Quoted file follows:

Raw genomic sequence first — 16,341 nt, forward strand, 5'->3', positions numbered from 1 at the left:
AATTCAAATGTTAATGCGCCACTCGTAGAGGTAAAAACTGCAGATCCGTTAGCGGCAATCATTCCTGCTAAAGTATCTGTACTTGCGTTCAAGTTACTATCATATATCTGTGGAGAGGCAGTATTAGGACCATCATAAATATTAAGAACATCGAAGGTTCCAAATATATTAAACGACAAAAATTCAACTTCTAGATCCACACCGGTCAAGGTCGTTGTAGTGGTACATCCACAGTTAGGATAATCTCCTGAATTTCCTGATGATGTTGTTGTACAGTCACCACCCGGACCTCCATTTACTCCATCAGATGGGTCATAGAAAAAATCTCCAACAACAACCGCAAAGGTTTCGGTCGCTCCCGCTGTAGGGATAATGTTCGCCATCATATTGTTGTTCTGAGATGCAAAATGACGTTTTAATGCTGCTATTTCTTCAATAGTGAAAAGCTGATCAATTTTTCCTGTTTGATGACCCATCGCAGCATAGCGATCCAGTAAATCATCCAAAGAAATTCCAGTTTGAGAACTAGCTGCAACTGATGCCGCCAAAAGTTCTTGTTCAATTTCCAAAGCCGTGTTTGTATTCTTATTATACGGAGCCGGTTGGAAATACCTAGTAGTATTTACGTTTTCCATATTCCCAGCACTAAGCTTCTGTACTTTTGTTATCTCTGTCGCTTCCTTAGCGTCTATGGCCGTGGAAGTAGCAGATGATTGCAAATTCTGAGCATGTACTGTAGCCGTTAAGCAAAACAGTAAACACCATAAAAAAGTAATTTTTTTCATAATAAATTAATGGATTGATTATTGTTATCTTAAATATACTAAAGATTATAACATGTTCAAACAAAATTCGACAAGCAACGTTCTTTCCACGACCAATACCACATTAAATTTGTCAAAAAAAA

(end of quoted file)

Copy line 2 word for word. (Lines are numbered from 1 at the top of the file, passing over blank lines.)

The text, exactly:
AATTCAAATGTTAATGCGCCACTCGTAGAGGTAAAAACTGCAGATCCGTTAGCGGCAATCATTCCTGCTAAAGTATCTGTACTTGCGTTCAAGTTACTATCATATATCTGTGGAGAGGCAGTATTAGGACCATCATAAATATTAAGAACATCGAAGGTTCCAAATATATTAAACGACAAAAATTCAACTTCTAGATCCACACCGGTCAAGGTCGTTGTAGTGGTACATCCACAGTTAGGATAATCTCCTGAATTTCCTGATGATGTTGTTGTACAGTCACCACCCGGACCTCCATTTACTCCATCAGATGGGTCATAGAAAAAATCTCCAACAACAACCGCAAAGGTTTCGGTCGCTCCCGCTGTAGGGATAATGTTCGCCATCATATTGTTGTTCTGAGATGCAAAATGACGTTTTAATGCTGCTATTTCTTCAATAGTGAAAAGCTGATCAATTTTTCCTGTTTGATGACCCATCGCAGCATAGCGATCCAGTAAATCATCCAAAGAAATTCCAGTTTGAGAACTAGCTGCAACTGATGCCGCCAAAAGTTCTTGTTCAATTTCCAAAGCCGTGTTTGTATTCTTATTATACGGAGCCGGTTGGAAATACCTAGTAGTATTTACGTTTTCCATATTCCCAGCACTAAGCTTCTGTACTTTTGTTATCTCTGTCGCTTCCTTAGCGTCTATGGCCGTGGAAGTAGCAGATGATTGCAAATTCTGAGCATGTACTGTAGCCGTTAAGCAAAACAGTAAACACCATAAAAAAGTAATTTTTTTCATAATAAATTAATGGATTGATTATTGTTATCTTAAATATACTAAAGATTATAACATGTTCAAACAAAATTCGACAAGCAACGTTCTTTCCACGACCAATACCACATTAAATTTGTCAAAAAAAA